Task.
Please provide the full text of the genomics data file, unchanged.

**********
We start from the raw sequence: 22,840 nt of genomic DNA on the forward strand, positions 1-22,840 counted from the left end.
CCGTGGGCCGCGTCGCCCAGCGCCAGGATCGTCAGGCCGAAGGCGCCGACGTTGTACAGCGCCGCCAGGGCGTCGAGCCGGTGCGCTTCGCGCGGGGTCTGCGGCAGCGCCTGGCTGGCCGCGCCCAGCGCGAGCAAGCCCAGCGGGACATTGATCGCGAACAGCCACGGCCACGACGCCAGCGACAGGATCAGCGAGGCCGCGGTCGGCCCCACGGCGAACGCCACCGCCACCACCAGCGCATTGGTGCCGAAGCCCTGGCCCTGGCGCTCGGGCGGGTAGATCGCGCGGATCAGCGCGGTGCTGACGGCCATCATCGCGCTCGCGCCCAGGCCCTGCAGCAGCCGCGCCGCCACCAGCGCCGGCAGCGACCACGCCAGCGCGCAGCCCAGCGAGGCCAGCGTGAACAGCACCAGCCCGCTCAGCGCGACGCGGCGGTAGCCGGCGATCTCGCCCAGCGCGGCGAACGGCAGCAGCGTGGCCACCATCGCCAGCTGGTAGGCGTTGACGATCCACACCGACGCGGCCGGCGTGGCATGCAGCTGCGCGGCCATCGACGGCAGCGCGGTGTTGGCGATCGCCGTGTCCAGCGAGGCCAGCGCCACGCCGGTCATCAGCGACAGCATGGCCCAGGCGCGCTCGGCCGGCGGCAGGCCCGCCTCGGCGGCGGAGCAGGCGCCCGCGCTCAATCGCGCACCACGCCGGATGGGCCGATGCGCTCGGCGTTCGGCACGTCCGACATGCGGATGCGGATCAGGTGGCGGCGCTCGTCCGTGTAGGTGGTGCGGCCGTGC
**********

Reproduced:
We start from the raw sequence: 22,840 nt of genomic DNA on the forward strand, positions 1-22,840 counted from the left end.
CCGTGGGCCGCGTCGCCCAGCGCCAGGATCGTCAGGCCGAAGGCGCCGACGTTGTACAGCGCCGCCAGGGCGTCGAGCCGGTGCGCTTCGCGCGGGGTCTGCGGCAGCGCCTGGCTGGCCGCGCCCAGCGCGAGCAAGCCCAGCGGGACATTGATCGCGAACAGCCACGGCCACGACGCCAGCGACAGGATCAGCGAGGCCGCGGTCGGCCCCACGGCGAACGCCACCGCCACCACCAGCGCATTGGTGCCGAAGCCCTGGCCCTGGCGCTCGGGCGGGTAGATCGCGCGGATCAGCGCGGTGCTGACGGCCATCATCGCGCTCGCGCCCAGGCCCTGCAGCAGCCGCGCCGCCACCAGCGCCGGCAGCGACCACGCCAGCGCGCAGCCCAGCGAGGCCAGCGTGAACAGCACCAGCCCGCTCAGCGCGACGCGGCGGTAGCCGGCGATCTCGCCCAGCGCGGCGAACGGCAGCAGCGTGGCCACCATCGCCAGCTGGTAGGCGTTGACGATCCACACCGACGCGGCCGGCGTGGCATGCAGCTGCGCGGCCATCGACGGCAGCGCGGTGTTGGCGATCGCCGTGTCCAGCGAGGCCAGCGCCACGCCGGTCATCAGCGACAGCATGGCCCAGGCGCGCTCGGCCGGCGGCAGGCCCGCCTCGGCGGCGGAGCAGGCGCCCGCGCTCAATCGCGCACCACGCCGGATGGGCCGATGCGCTCGGCGTTCGGCACGTCCGACATGCGGATGCGGATCAGGTGGCGGCGCTCGTCCGTGTAGGTGGTGCGGCCGTGC